Paul Farthing joins Aspinall Foundation as head of fundraising

The former director of fundraising at the NSPCC started his new job in September after a four-month break

Paul Farthing
Paul Farthing

Paul Farthing, former director of fundraising at the children's charity the NSPCC, has joined the animal charity the Aspinall Foundation as its new chief executive of fundraising.

Farthing, who left the NSPCC in April after three years at the charity, began the newly created role on 5 September after taking a four-month break in which he spent time with his young children, according to a spokeswoman for the Aspinall Foundation.

Farthing’s role at the charity will involve him developing a new fundraising strategy for the charity in collaboration with its chairman and managing director, according to an advert for the job that was posted in February.

He will also be expected to take charge of wider governance issues in the UK, a spokeswoman for the charity said.

The Aspinall Foundation, which aims to protect endangered animals through its work at two wildlife parks based in Kent as well as overseas, represents a change of direction for Farthing, who has previously worked only for household-name charities.

Before moving to the NSPCC, he was fundraising director at Age UK and, before that, director of legacy fundraising and then director of high-value relationships at Cancer Research UK. He has also been chair of the International Fundraising Congress and managing director of a direct marketing agency.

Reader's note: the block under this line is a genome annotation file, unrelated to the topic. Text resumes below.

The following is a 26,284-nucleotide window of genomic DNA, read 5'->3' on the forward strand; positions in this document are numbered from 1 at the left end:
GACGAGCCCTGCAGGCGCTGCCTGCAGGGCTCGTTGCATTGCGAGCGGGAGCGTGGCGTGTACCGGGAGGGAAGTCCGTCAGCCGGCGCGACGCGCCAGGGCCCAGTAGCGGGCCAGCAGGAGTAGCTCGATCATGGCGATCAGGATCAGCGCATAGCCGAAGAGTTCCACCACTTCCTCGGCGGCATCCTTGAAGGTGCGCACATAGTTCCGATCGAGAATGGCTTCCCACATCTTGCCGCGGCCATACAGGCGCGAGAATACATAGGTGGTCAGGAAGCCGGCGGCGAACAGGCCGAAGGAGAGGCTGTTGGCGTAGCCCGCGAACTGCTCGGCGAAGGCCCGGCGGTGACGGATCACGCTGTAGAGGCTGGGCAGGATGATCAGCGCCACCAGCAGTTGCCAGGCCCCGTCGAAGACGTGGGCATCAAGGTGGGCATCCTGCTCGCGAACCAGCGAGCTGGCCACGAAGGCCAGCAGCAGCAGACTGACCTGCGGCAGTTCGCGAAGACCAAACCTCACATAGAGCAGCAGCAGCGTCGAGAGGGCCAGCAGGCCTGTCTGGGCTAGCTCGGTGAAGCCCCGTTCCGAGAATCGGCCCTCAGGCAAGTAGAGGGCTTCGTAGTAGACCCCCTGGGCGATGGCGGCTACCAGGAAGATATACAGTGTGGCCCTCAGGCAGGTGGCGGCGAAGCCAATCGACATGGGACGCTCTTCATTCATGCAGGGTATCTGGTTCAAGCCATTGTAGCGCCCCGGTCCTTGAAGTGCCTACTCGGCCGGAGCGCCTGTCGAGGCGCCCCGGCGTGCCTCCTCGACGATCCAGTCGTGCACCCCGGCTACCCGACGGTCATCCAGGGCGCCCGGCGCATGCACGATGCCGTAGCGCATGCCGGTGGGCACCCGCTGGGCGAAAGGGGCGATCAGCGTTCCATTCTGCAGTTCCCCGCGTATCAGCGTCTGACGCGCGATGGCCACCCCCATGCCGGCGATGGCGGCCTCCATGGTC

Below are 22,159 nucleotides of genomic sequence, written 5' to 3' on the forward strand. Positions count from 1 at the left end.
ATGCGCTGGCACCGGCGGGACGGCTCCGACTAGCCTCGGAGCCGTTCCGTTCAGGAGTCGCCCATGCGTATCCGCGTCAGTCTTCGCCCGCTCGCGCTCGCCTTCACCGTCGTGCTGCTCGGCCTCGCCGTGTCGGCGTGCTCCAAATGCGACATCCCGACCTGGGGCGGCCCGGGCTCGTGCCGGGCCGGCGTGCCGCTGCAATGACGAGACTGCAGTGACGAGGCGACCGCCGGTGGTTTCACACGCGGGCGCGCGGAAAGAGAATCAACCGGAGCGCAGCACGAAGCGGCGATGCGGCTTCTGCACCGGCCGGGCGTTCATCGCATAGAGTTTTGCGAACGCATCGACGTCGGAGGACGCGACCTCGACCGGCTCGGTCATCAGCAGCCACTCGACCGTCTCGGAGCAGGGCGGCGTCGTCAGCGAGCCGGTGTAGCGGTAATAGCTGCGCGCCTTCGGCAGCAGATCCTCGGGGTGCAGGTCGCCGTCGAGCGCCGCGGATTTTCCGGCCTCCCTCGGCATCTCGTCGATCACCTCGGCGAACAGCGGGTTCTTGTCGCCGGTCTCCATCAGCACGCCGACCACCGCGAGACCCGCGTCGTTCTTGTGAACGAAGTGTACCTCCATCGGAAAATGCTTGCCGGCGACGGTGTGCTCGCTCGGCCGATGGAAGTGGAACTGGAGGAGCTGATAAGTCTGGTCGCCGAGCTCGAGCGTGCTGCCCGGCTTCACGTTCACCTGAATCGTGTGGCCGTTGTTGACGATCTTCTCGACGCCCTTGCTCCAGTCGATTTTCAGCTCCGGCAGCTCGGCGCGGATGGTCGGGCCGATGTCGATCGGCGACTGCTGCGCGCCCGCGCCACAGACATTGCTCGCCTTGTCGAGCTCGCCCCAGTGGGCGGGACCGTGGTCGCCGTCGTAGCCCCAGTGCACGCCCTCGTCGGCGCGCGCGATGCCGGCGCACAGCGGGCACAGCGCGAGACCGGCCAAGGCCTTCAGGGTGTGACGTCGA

"Having worked in some of the UK’s largest charities, I was looking for a complete contrast, which I have found at the foundation," said Farthing. "Although relatively small, the foundation delivers some of the world’s leading conservation work, including projects in Gabon, Indonesia and Madagascar, and its parks in Kent attract hundreds of thousands of visitors a year."

He said the charity, which is run by the conservationist Damian Aspinall, son of the famous zoo owner and gambling club host John Aspinall, who set up the foundation in 1984, had ambitious plans to grow its work and diversify its fundraising.

According to figures on the Charity Commission’s online register, the charity’s income fell from just under £6m in 2011 to £2.7m in 2014, when it spent £5.2m.

The foundation employs 117 people, the register shows.

The Aspinall Foundation’s spokeswoman was unable to disclose Farthing’s salary.

Farthing’s departure from the NSPCC came shortly before the findings of the Fundraising Standards Board’s investigations into the charity’s fundraising practices were made public. The FRSB concluded that the NSPCC and several other large charities had failed to adequately monitor an agency’s fundraising activities.

A second investigation, launched by the Information Commissioner’s Office last year, into the NSPCC and several other charities’ adherence to Telephone Preference Service rules was due to be completed last month, but the findings are yet to be released.

Nigel Spencer, a brand strategist who owns TamRos Strategic Marketing, an agency that supplies interim resourcing for businesses, has been interim director of fundraising at the NSPCC for the past six months. A spokesman for the charity said that no decision had been taken about who Farthing’s permanent replacement would be.

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